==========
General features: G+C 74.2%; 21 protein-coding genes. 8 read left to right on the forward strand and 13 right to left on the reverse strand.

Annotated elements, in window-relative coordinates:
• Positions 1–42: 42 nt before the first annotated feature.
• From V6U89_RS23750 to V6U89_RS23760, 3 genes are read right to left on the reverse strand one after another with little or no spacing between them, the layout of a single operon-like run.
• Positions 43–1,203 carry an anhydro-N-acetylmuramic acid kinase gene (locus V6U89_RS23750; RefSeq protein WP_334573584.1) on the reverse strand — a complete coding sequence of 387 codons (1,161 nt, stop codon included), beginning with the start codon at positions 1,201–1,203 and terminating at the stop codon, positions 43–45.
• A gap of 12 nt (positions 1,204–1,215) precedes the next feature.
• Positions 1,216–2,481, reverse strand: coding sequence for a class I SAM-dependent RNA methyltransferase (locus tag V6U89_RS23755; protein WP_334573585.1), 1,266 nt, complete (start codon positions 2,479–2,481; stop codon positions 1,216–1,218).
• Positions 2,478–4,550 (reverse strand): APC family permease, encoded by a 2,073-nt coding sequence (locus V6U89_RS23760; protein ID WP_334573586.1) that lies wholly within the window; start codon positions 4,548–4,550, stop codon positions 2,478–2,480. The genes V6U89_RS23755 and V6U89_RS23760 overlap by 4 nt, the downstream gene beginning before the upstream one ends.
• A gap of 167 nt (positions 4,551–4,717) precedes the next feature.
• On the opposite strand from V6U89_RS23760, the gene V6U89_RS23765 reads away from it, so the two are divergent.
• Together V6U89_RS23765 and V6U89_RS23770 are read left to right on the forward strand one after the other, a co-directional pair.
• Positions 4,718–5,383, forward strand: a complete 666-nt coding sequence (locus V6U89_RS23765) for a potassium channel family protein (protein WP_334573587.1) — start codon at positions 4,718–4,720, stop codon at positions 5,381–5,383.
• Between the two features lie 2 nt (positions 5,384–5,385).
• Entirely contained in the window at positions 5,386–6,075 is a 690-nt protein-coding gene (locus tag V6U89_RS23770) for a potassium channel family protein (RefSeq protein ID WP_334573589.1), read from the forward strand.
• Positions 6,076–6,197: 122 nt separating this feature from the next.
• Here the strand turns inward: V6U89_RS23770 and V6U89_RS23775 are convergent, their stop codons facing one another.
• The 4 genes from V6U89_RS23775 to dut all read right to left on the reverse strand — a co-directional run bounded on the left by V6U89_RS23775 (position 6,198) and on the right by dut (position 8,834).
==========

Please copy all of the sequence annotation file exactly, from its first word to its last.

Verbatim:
General features: G+C 74.2%; 21 protein-coding genes. 8 read left to right on the forward strand and 13 right to left on the reverse strand.

Annotated elements, in window-relative coordinates:
• Positions 1–42: 42 nt before the first annotated feature.
• From V6U89_RS23750 to V6U89_RS23760, 3 genes are read right to left on the reverse strand one after another with little or no spacing between them, the layout of a single operon-like run.
• Positions 43–1,203 carry an anhydro-N-acetylmuramic acid kinase gene (locus V6U89_RS23750; RefSeq protein WP_334573584.1) on the reverse strand — a complete coding sequence of 387 codons (1,161 nt, stop codon included), beginning with the start codon at positions 1,201–1,203 and terminating at the stop codon, positions 43–45.
• A gap of 12 nt (positions 1,204–1,215) precedes the next feature.
• Positions 1,216–2,481, reverse strand: coding sequence for a class I SAM-dependent RNA methyltransferase (locus tag V6U89_RS23755; protein WP_334573585.1), 1,266 nt, complete (start codon positions 2,479–2,481; stop codon positions 1,216–1,218).
• Positions 2,478–4,550 (reverse strand): APC family permease, encoded by a 2,073-nt coding sequence (locus V6U89_RS23760; protein ID WP_334573586.1) that lies wholly within the window; start codon positions 4,548–4,550, stop codon positions 2,478–2,480. The genes V6U89_RS23755 and V6U89_RS23760 overlap by 4 nt, the downstream gene beginning before the upstream one ends.
• A gap of 167 nt (positions 4,551–4,717) precedes the next feature.
• On the opposite strand from V6U89_RS23760, the gene V6U89_RS23765 reads away from it, so the two are divergent.
• Together V6U89_RS23765 and V6U89_RS23770 are read left to right on the forward strand one after the other, a co-directional pair.
• Positions 4,718–5,383, forward strand: a complete 666-nt coding sequence (locus V6U89_RS23765) for a potassium channel family protein (protein WP_334573587.1) — start codon at positions 4,718–4,720, stop codon at positions 5,381–5,383.
• Between the two features lie 2 nt (positions 5,384–5,385).
• Entirely contained in the window at positions 5,386–6,075 is a 690-nt protein-coding gene (locus tag V6U89_RS23770) for a potassium channel family protein (RefSeq protein ID WP_334573589.1), read from the forward strand.
• Positions 6,076–6,197: 122 nt separating this feature from the next.
• Here the strand turns inward: V6U89_RS23770 and V6U89_RS23775 are convergent, their stop codons facing one another.
• The 4 genes from V6U89_RS23775 to dut all read right to left on the reverse strand — a co-directional run bounded on the left by V6U89_RS23775 (position 6,198) and on the right by dut (position 8,834).